Man with a weapon at a gun rights rally.
The sound of distant gunfire draws nearer
as bodies drop
one after another after another after another
after the sound of rapid-fire gunfire
shatters the air and airwaves again;
guns glinting in sunlight
Darkness has fallen upon us.
There is no light today in Texas,
tomorrow in Florida, Illinois, Colorado, Oregon,
another place as yet unnamed.
Bullets ricochet across the country,
getting closer to my heart each day.
I weep for lost children—we are all children—
for Odessa, Harvest, Pulse, Virginia Tech,
Sandy Hook, First Baptist, Parkland, Columbine,
for the ones forgotten
because there are so many
we cannot remember them all.
Some were not tragic enough for memory.
Some were not tragic enough to be remembered.
I weep for my country,
for a nation so lost that we cannot
love each other
to even try to stop killing each other.
America, how many guns do we need?
How many times do we pray and cry
and gnash our teeth
and move on and forget?
Today we offer condolences and heartfelt sorrow.
We watch the news in disbelief.
Tomorrow we watch the latest episode
of the most popular show on television.
We go out drinking.
We try to forget. We lose ourselves
in whatever ways we can, nervously
waiting for the next bullet to fly through the window
as the sound of gunfire draws ever nearer.
About Callen Harty
Originally from Shullsburg, Wisconsin Callen Harty is the author of four books and numerous published essays, poems, and articles. His most recent book is The Stronger Pull, a memoir about coming out in a small town in Wisconsin. His first book was My Queer Life, a compilation of over 30 years worth of writing on living life as a queer man. It includes essays, poems, speeches, monologues, and more. Empty Playground: A Survivor's Story, is a memoir about surviving childhood sex abuse. His play, Invisible Boy, is a narrative with poetic elements and is also an autobiographical look as surviving child sex abuse. All are available on Amazon.com (and three of them on Kindle) or can be ordered through local bookstores,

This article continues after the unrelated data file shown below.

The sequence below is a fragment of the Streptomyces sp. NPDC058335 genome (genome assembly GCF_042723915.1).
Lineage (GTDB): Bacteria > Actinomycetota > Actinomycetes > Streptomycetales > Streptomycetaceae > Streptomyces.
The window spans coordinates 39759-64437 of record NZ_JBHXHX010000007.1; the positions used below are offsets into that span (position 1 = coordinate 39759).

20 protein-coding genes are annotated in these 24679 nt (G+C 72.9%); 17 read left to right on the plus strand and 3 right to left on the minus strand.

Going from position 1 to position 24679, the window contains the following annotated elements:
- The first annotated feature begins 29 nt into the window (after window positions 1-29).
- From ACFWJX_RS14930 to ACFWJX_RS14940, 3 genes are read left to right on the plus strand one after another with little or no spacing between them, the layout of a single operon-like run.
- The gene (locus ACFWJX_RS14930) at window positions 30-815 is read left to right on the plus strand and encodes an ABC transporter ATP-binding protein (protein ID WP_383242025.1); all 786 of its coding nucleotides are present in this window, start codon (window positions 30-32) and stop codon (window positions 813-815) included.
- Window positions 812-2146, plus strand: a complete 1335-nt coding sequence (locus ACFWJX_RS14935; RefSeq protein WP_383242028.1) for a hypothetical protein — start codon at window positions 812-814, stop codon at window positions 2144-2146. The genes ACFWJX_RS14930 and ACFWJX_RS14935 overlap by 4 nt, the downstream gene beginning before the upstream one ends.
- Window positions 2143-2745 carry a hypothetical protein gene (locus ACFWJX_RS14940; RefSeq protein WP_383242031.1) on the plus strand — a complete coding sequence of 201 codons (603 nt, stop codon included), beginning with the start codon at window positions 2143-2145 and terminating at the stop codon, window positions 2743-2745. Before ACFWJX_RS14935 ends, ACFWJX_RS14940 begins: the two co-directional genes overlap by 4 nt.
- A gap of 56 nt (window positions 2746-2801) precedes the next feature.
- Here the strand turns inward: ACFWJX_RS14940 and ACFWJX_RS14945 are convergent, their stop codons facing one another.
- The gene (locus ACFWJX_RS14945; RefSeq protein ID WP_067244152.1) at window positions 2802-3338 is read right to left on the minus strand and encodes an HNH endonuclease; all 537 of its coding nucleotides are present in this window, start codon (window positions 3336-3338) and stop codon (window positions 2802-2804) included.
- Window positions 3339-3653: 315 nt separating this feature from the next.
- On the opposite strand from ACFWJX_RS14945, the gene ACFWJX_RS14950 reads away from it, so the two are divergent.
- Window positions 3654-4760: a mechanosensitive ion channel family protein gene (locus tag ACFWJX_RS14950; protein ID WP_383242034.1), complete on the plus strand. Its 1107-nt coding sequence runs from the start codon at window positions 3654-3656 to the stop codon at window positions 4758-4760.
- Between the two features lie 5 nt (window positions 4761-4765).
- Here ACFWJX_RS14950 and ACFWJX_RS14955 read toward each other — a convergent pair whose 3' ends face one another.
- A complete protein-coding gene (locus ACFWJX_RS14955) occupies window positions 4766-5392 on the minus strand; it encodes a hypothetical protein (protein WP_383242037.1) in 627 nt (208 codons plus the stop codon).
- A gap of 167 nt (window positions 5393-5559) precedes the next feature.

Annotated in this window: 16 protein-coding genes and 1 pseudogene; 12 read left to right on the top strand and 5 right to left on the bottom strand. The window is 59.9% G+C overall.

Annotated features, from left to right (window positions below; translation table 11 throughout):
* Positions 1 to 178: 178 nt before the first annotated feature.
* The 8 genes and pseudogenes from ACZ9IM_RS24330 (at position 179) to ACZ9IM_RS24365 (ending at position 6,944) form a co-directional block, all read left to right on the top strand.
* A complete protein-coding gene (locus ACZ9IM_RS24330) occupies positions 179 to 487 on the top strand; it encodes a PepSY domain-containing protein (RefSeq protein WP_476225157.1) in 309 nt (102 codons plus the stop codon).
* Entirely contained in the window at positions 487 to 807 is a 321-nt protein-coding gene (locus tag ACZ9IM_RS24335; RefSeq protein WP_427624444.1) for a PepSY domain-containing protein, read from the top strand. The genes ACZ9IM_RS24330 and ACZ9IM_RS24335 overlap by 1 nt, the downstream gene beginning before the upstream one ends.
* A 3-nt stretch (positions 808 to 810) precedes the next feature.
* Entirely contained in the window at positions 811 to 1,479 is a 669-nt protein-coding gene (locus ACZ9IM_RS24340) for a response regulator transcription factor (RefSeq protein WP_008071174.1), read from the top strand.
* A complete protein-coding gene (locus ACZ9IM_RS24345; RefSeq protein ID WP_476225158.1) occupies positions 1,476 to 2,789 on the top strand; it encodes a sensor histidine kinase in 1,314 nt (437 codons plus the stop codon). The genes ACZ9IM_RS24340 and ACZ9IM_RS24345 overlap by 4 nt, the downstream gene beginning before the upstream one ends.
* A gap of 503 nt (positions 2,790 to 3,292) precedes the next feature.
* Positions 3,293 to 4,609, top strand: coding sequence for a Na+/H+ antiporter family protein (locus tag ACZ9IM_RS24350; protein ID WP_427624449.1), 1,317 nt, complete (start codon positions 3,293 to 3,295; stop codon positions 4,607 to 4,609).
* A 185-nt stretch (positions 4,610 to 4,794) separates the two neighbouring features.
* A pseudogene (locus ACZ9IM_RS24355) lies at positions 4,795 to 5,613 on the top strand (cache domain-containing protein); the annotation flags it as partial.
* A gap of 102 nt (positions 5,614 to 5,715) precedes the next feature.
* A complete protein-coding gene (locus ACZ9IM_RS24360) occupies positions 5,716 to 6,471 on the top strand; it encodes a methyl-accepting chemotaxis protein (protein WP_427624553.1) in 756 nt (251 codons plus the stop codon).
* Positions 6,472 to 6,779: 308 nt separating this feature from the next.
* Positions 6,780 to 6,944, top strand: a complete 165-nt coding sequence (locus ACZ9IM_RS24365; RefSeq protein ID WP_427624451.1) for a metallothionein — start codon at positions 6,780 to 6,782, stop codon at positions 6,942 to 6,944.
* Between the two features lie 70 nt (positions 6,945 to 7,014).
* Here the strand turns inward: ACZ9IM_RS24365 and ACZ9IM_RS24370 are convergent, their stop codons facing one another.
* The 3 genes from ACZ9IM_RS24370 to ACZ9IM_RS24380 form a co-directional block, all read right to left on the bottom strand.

He has written almost two dozen plays and 50 monologues that have been produced. Most of them have been produced at Broom Street Theater in Madison, Wisconsin where he started as an actor, writer, and director in 1983. He served as the Artistic Director of the theater from 2005-2010. Monologues he wrote for the Wisconsin Veterans’ Museum won him awards from the Wisconsin Historical Society and the American Association of State and Local History.
He has also had essays, poems, and articles published in newspapers and magazines around the country and has taken the top prize in several photo contests. His writing has appeared in Out!, James White Review, Scott Stamp Monthly, Wisconsin State Journal, and elsewhere. He has had several essays published online for Forward Seeking, Life After Hate, and The Progressive.
Callen has also been a community activist for many years. He was the co-founder of Young People Caring, UW-Madison’s 10% Society, and Proud Theater. He served as the first President of Young People Caring and as the Artistic Director for Proud Theater for its first five years. He is still an adult mentor for the group. In 2003 he won OutReach’s Man of the Year award for his queer community activism. OutReach is Madison, Wisconsin’s lesbian/gay/bisexual/transgender community center. He also won a Community Shares of Wisconsin Backyard Hero award for his sex abuse survivor activism work. He has been invited to speak before many community groups, at a roundtable on queer community theater in New York City, and has emceed several events. In 2016, Wisconsin Coalition Against Sexual Assault named him their annual Courage Award winner for his activism, writing, and speaking on sexual assault.